• Manufacturing - Manufacturing takes care of producing goods, making sure standards of the goods are correct. They also make sure they are on schedule. The manufacturing department must plan schedules and stick to them. They keep records of the quantity of materials they have in order to make sure they don't run out or purchase too many. These figures are given to the purchasing department in order for them to make sure all materials are stocked.
  • Finance - Finance provides records of all money coming in and going out of the business and prepares accounts for financial reasons. They keep records of all purchases and sales made by the company which can then be used to identify areas for improvements. They are also responsible for giving financial assistance in order for managers to make better financial decisions. Finance often help in the calculation of staff pay (wage/salary) and the distributing of pay raises.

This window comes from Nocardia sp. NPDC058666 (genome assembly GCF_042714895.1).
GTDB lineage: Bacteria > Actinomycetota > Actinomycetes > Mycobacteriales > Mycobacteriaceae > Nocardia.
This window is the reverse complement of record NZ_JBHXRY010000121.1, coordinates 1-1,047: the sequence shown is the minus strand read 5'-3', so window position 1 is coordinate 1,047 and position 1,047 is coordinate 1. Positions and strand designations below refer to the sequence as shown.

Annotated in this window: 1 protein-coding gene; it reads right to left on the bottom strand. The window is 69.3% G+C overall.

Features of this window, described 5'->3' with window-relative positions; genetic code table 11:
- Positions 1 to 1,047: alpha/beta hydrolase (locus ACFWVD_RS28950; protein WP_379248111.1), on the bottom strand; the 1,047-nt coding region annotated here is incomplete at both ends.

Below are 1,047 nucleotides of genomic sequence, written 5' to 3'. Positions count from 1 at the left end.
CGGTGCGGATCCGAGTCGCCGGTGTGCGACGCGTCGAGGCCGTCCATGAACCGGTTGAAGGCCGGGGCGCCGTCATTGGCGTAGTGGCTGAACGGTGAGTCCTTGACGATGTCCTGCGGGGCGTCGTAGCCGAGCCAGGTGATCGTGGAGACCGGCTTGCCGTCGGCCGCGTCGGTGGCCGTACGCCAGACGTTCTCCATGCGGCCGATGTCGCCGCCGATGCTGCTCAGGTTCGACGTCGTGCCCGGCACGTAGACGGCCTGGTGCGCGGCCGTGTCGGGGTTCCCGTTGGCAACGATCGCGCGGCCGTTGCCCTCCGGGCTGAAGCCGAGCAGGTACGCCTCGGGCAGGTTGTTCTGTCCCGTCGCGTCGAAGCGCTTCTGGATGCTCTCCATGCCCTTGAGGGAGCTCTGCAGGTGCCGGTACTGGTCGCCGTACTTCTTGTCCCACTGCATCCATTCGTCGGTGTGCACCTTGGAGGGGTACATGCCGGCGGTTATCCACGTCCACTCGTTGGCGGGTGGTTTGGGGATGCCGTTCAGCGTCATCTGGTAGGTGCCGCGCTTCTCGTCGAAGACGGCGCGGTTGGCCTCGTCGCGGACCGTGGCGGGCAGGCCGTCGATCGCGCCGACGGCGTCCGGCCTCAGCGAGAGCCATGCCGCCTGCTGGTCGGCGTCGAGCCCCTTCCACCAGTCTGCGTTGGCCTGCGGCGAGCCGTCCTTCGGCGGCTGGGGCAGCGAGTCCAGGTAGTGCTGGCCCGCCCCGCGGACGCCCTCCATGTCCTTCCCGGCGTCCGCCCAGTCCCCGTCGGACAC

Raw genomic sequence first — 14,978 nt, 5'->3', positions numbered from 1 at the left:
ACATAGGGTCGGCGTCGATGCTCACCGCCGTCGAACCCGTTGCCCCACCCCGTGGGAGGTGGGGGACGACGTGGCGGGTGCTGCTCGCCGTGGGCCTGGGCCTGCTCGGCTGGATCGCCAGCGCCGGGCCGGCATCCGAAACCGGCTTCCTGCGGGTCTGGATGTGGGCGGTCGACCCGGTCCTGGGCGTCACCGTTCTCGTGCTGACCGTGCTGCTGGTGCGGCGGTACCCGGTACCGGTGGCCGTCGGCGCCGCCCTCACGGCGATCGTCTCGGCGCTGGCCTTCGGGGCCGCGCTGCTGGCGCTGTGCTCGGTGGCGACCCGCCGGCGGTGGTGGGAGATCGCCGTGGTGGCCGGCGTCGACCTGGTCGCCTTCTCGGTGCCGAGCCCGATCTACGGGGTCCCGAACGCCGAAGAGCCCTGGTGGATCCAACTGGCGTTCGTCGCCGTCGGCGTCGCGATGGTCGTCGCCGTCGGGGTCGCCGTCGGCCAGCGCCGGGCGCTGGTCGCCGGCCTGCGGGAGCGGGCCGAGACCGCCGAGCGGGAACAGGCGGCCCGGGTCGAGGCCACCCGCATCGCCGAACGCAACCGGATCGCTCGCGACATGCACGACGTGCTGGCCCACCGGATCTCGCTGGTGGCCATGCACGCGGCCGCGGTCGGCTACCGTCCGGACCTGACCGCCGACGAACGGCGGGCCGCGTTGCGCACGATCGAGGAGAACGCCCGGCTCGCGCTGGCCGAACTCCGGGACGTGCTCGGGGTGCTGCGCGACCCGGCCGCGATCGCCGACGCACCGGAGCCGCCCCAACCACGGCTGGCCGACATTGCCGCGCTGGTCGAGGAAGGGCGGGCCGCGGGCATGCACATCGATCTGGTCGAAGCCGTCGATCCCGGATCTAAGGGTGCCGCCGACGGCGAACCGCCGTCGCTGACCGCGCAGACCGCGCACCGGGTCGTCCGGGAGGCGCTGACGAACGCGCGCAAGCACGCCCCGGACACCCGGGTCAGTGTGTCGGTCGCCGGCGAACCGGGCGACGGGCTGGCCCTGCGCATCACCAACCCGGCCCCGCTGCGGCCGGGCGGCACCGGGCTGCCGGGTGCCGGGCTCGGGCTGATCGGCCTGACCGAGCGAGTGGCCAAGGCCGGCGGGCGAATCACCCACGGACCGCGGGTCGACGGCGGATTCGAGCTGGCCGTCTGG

• Administration - Admin provides operational support, and deals with feedback from customers. Administration keeps records of all feedback and reviews. They work with marketing in order to achieve more profit by trying to satisfy customer complaints and reviews. They also take care of the system that all the departments use and try to fix problems which occur with haste in order to reduce costs.
  • Personnel/HR - Human resources are tasked with recruitment, training, health and safety + pay negotiations with workers etc. They handle interviewing potential employees, taking them through induction and training - on and off the job. They also handle job dismissals and redundancies. HR are tasked with allocating the correct amount of manpower for specific tasks within the company.